“The Red-Headed Witch of Ingham”… and more

Posted on October 29, 2010 by

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With only two nights left after tonight, October is getting away from me. Not wanting to miss a few more opportunities to address the topic of ghosts and witches in the Blue Ridge, I’ve got one more about witches that you might find of interest. Once again, one of my favorite story-tellers, Jacob R. Seekford, does us all the favor of sharing this tale, which he wrote in 1930… oh, and note the part where he adds the remark… “No one now has the honor of being a witch.” Wow! most interesting… Anyway, on to the story…

Up at Ingham lived a red-headed woman that all classes of people were afraid of. She was a witch and when she went to the store at Honeyville the people along the road would close up all the doors. Men working along the road would leave their work and go out in the fields. When people had to meet the witch almost all would give her a piece of money. She died about twenty-five years ago. All of the old time witches died years ago. No one now has the honor of being a witch. Many of the old witches would lose their husbands and most of them could talk with their dead. I have heard some of the old witches tell about talking to their husbands, most of whom had gone to rest. I knew of many of the old witches.

Not long after Seekford’s front page article on witches, Jacob H. Coffman wrote of knowing about local witches as well.

Seeing that my old friend Mr. Seekford has been telling you of old time ways and witches, I will tell you what I know about them.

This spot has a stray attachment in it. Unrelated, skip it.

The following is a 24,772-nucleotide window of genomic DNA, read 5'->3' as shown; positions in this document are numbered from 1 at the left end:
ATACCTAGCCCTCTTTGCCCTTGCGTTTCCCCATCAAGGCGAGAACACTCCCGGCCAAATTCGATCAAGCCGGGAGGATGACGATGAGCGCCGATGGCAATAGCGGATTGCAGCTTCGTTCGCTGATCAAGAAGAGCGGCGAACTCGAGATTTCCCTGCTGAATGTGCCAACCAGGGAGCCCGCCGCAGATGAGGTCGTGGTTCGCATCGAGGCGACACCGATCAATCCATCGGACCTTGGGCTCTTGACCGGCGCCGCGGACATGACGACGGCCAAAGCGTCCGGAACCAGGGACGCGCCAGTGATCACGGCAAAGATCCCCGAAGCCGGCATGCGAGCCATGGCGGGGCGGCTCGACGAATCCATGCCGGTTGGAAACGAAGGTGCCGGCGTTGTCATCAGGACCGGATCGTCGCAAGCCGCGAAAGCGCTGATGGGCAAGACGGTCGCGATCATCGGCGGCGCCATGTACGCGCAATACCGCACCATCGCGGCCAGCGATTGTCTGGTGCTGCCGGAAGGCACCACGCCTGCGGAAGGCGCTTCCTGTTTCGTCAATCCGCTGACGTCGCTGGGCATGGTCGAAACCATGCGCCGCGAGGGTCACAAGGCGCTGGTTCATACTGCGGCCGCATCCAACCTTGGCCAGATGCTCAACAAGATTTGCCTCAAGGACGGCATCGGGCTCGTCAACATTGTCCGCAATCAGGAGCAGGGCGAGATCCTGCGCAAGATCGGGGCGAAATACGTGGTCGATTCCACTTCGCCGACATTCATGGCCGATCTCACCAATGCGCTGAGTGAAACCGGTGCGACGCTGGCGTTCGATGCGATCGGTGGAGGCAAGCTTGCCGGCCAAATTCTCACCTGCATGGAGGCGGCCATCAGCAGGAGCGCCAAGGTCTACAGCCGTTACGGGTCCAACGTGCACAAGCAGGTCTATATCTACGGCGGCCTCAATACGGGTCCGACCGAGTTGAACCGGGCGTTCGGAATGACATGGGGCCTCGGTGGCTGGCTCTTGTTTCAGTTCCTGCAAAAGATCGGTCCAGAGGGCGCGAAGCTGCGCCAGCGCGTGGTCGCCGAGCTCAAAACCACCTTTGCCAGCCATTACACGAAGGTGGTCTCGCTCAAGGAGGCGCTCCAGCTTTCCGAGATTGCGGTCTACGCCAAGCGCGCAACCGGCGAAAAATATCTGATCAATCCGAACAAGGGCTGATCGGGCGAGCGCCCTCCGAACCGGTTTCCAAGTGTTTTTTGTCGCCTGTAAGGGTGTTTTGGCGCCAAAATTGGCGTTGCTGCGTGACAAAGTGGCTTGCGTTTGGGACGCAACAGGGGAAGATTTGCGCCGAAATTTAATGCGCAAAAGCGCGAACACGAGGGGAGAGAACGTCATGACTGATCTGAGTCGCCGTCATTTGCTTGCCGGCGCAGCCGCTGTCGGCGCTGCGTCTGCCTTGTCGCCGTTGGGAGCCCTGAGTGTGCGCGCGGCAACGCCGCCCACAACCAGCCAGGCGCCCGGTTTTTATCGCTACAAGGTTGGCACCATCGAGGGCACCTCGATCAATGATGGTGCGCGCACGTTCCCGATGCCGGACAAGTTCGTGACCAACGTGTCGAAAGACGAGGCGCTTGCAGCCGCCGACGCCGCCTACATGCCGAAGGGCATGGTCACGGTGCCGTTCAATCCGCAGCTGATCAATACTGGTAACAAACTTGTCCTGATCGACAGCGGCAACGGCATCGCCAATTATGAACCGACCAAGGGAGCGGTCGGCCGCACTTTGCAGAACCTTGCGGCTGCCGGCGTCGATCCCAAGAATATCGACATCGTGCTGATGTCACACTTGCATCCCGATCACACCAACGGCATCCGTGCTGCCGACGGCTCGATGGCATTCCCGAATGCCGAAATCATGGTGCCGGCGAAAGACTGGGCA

I knew a woman in Page county that was always called a witch, and her real name was “Granny” – who lived and owned what was later known as the Harvey Coffman place near Stanley, Va. There are a few people still living near Stanley that know of the old graveyard of this old today’s family just Southwest of Stanley, if it is there yet.

Whether she was a witch or not I cannot say but one thing I do not know, she kept a padlock on the windlass of her well so that people going to the mountains for huckleberries could not get water from the well. My father had moved from near Mauck in 1869, to the old lady’s neighborhood and as soon as an acquaintance had been formed, she invited our woman folks to call and spend the day, as was the custom of those days. My sister and sister-in-law called on them about 10 a.m. and soon drifted into a homelike entertainment when the old lady put on a big pot of snitz and dumplings on the fire in a kettle handing on a chain, hanging down the chimney. After they had cooked and stewed for a few hours and things seemingly looked bright for a good old winter dinner, until about 2 o’clock the pot and contents were removed and placed in a corner besides the fire-place, so our women folks seeing their prospects vanish for a good dinner, they immediately left for home and never called there again.

I knew some people who took babies to that old woman to have so-called “spells” broken and cured. Again Mr. Seekford speaking of the old woman at Honeyville said all would take to the fields rather than pass her on the road. Well, I can see a lot of wisdom in that for it is often cheaper to run than part with a nickel.

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